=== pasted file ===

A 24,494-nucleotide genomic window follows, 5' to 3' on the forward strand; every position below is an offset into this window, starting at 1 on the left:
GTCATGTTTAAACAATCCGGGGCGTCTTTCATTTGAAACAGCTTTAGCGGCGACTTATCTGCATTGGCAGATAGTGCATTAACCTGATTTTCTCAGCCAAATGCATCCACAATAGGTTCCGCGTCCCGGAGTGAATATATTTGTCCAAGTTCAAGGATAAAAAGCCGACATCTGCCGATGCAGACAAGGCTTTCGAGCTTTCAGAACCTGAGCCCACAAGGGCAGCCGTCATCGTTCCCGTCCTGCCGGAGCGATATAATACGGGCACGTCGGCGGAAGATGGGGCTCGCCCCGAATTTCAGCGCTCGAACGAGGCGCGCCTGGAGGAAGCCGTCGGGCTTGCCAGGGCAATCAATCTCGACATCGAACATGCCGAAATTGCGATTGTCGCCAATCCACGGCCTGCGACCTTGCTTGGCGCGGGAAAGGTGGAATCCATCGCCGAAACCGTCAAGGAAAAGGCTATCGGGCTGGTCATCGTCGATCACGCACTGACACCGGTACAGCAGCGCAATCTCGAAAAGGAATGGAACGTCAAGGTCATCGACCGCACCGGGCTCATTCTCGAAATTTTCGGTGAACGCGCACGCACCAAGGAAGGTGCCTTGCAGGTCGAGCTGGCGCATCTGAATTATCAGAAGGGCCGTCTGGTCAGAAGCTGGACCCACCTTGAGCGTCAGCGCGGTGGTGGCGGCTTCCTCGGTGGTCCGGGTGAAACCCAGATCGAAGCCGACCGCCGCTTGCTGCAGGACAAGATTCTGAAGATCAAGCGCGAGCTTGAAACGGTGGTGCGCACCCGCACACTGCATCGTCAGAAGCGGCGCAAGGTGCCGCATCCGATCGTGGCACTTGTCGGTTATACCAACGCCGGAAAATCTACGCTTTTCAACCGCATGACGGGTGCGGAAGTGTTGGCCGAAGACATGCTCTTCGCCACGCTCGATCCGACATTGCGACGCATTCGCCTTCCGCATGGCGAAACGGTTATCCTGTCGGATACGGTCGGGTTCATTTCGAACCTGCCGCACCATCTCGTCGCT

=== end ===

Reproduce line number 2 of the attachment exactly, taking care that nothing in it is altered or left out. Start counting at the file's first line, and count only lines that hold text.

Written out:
GTCATGTTTAAACAATCCGGGGCGTCTTTCATTTGAAACAGCTTTAGCGGCGACTTATCTGCATTGGCAGATAGTGCATTAACCTGATTTTCTCAGCCAAATGCATCCACAATAGGTTCCGCGTCCCGGAGTGAATATATTTGTCCAAGTTCAAGGATAAAAAGCCGACATCTGCCGATGCAGACAAGGCTTTCGAGCTTTCAGAACCTGAGCCCACAAGGGCAGCCGTCATCGTTCCCGTCCTGCCGGAGCGATATAATACGGGCACGTCGGCGGAAGATGGGGCTCGCCCCGAATTTCAGCGCTCGAACGAGGCGCGCCTGGAGGAAGCCGTCGGGCTTGCCAGGGCAATCAATCTCGACATCGAACATGCCGAAATTGCGATTGTCGCCAATCCACGGCCTGCGACCTTGCTTGGCGCGGGAAAGGTGGAATCCATCGCCGAAACCGTCAAGGAAAAGGCTATCGGGCTGGTCATCGTCGATCACGCACTGACACCGGTACAGCAGCGCAATCTCGAAAAGGAATGGAACGTCAAGGTCATCGACCGCACCGGGCTCATTCTCGAAATTTTCGGTGAACGCGCACGCACCAAGGAAGGTGCCTTGCAGGTCGAGCTGGCGCATCTGAATTATCAGAAGGGCCGTCTGGTCAGAAGCTGGACCCACCTTGAGCGTCAGCGCGGTGGTGGCGGCTTCCTCGGTGGTCCGGGTGAAACCCAGATCGAAGCCGACCGCCGCTTGCTGCAGGACAAGATTCTGAAGATCAAGCGCGAGCTTGAAACGGTGGTGCGCACCCGCACACTGCATCGTCAGAAGCGGCGCAAGGTGCCGCATCCGATCGTGGCACTTGTCGGTTATACCAACGCCGGAAAATCTACGCTTTTCAACCGCATGACGGGTGCGGAAGTGTTGGCCGAAGACATGCTCTTCGCCACGCTCGATCCGACATTGCGACGCATTCGCCTTCCGCATGGCGAAACGGTTATCCTGTCGGATACGGTCGGGTTCATTTCGAACCTGCCGCACCATCTCGTCGCT